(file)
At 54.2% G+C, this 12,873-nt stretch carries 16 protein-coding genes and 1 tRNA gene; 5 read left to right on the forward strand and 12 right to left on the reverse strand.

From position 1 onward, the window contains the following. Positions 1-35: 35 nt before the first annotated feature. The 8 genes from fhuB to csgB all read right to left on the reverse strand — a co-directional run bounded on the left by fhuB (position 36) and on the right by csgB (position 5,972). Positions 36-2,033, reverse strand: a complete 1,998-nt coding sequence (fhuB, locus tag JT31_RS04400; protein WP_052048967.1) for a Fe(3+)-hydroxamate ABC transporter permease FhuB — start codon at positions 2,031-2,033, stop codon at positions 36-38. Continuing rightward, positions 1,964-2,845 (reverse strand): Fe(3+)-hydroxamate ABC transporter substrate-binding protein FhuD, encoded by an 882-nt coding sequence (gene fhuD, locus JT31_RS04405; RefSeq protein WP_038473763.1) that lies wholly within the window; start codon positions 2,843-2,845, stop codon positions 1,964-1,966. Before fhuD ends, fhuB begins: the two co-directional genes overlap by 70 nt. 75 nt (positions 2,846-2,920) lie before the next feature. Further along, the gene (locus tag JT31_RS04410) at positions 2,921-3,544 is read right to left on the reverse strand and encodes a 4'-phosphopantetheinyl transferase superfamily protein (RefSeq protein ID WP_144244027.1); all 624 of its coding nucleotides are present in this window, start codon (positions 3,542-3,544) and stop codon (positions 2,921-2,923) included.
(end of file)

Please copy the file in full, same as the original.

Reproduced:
At 54.2% G+C, this 12,873-nt stretch carries 16 protein-coding genes and 1 tRNA gene; 5 read left to right on the forward strand and 12 right to left on the reverse strand.

From position 1 onward, the window contains the following. Positions 1-35: 35 nt before the first annotated feature. The 8 genes from fhuB to csgB all read right to left on the reverse strand — a co-directional run bounded on the left by fhuB (position 36) and on the right by csgB (position 5,972). Positions 36-2,033, reverse strand: a complete 1,998-nt coding sequence (fhuB, locus tag JT31_RS04400; protein WP_052048967.1) for a Fe(3+)-hydroxamate ABC transporter permease FhuB — start codon at positions 2,031-2,033, stop codon at positions 36-38. Continuing rightward, positions 1,964-2,845 (reverse strand): Fe(3+)-hydroxamate ABC transporter substrate-binding protein FhuD, encoded by an 882-nt coding sequence (gene fhuD, locus JT31_RS04405; RefSeq protein WP_038473763.1) that lies wholly within the window; start codon positions 2,843-2,845, stop codon positions 1,964-1,966. Before fhuD ends, fhuB begins: the two co-directional genes overlap by 70 nt. 75 nt (positions 2,846-2,920) lie before the next feature. Further along, the gene (locus tag JT31_RS04410) at positions 2,921-3,544 is read right to left on the reverse strand and encodes a 4'-phosphopantetheinyl transferase superfamily protein (RefSeq protein ID WP_144244027.1); all 624 of its coding nucleotides are present in this window, start codon (positions 3,542-3,544) and stop codon (positions 2,921-2,923) included.